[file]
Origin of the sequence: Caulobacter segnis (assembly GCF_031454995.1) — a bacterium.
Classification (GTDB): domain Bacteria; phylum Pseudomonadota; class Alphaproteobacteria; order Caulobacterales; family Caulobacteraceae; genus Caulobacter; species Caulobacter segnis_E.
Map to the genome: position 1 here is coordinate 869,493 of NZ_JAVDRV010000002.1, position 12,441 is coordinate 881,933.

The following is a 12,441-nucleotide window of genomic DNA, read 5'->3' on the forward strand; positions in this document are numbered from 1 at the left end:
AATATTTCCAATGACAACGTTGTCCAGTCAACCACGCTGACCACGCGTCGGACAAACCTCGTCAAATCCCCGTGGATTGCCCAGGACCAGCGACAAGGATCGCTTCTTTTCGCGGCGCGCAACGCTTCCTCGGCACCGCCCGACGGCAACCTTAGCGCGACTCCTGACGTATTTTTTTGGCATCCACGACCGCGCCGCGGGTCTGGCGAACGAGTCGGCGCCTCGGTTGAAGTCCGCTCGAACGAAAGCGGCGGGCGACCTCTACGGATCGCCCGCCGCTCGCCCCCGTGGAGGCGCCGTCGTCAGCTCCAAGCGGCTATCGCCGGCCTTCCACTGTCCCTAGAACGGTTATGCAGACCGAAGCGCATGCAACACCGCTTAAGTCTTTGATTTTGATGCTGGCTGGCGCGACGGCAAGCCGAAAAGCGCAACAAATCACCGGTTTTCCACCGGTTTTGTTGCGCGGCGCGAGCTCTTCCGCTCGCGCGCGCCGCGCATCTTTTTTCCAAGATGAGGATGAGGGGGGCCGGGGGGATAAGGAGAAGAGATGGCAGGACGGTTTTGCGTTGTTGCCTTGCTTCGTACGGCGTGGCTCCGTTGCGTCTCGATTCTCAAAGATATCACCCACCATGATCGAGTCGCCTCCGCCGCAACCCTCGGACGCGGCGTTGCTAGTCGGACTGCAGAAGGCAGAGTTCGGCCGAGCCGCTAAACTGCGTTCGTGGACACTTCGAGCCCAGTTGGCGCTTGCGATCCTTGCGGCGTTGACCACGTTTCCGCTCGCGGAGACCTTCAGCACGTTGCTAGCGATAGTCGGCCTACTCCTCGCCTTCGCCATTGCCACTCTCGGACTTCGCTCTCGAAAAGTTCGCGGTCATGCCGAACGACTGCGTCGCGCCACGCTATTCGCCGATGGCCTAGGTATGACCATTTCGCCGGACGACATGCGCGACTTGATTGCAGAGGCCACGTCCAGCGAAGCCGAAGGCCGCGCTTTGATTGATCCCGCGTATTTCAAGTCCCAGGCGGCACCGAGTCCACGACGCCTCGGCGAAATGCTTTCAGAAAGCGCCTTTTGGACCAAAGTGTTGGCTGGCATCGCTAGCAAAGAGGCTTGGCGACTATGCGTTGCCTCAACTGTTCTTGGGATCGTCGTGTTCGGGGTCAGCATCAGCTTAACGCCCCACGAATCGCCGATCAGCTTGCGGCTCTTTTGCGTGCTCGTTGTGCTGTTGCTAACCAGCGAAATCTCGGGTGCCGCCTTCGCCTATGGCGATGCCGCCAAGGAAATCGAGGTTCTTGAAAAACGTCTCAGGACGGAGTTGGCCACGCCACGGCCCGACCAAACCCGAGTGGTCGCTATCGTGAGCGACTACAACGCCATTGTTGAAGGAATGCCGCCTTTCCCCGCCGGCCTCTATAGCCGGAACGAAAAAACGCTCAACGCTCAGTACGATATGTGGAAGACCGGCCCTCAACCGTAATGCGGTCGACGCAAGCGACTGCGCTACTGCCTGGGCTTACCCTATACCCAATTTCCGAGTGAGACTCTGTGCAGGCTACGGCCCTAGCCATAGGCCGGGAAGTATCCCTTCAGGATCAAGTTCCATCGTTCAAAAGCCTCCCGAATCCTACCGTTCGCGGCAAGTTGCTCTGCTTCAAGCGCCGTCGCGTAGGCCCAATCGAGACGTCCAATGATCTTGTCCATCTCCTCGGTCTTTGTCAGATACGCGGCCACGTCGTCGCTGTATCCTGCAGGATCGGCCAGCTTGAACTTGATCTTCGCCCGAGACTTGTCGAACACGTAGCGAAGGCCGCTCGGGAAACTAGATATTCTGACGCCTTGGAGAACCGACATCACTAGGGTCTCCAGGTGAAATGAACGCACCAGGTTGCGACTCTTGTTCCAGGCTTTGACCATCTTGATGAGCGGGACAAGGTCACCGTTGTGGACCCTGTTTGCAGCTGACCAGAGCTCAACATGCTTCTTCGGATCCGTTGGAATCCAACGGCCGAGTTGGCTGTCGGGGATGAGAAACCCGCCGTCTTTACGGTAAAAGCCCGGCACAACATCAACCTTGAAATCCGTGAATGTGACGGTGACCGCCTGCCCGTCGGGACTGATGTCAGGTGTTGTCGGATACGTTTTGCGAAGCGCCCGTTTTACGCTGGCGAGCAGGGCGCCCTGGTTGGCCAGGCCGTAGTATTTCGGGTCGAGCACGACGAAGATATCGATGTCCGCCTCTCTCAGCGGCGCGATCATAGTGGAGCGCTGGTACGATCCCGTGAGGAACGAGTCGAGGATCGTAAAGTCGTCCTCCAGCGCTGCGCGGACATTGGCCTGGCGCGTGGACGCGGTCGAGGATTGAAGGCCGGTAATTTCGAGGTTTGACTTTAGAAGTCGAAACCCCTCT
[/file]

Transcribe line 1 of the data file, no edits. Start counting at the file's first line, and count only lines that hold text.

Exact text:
Origin of the sequence: Caulobacter segnis (assembly GCF_031454995.1) — a bacterium.